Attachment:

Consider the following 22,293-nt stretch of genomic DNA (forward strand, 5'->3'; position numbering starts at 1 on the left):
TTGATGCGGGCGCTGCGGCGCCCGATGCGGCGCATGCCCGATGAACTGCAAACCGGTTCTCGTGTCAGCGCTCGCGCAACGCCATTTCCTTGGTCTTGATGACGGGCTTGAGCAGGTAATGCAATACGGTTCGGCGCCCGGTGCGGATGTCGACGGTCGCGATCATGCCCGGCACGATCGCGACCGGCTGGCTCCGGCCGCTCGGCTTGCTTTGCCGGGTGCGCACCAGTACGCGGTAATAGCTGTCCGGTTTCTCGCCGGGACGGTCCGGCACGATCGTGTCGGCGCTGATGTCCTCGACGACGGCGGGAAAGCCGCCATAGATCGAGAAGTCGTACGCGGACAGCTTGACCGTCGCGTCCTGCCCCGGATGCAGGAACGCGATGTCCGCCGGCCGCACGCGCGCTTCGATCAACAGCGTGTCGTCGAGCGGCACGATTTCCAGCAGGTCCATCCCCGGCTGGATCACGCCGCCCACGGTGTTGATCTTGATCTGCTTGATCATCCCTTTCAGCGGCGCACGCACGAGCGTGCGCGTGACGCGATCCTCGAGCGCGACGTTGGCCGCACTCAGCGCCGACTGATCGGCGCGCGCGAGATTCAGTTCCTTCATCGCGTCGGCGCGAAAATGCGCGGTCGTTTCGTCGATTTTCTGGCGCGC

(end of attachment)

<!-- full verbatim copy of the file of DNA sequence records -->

Consider the following 22,293-nt stretch of genomic DNA (forward strand, 5'->3'; position numbering starts at 1 on the left):
TTGATGCGGGCGCTGCGGCGCCCGATGCGGCGCATGCCCGATGAACTGCAAACCGGTTCTCGTGTCAGCGCTCGCGCAACGCCATTTCCTTGGTCTTGATGACGGGCTTGAGCAGGTAATGCAATACGGTTCGGCGCCCGGTGCGGATGTCGACGGTCGCGATCATGCCCGGCACGATCGCGACCGGCTGGCTCCGGCCGCTCGGCTTGCTTTGCCGGGTGCGCACCAGTACGCGGTAATAGCTGTCCGGTTTCTCGCCGGGACGGTCCGGCACGATCGTGTCGGCGCTGATGTCCTCGACGACGGCGGGAAAGCCGCCATAGATCGAGAAGTCGTACGCGGACAGCTTGACCGTCGCGTCCTGCCCCGGATGCAGGAACGCGATGTCCGCCGGCCGCACGCGCGCTTCGATCAACAGCGTGTCGTCGAGCGGCACGATTTCCAGCAGGTCCATCCCCGGCTGGATCACGCCGCCCACGGTGTTGATCTTGATCTGCTTGATCATCCCTTTCAGCGGCGCACGCACGAGCGTGCGCGTGACGCGATCCTCGAGCGCGACGTTGGCCGCACTCAGCGCCGACTGATCGGCGCGCGCGAGATTCAGTTCCTTCATCGCGTCGGCGCGAAAATGCGCGGTCGTTTCGTCGATTTTCTGGCGCGC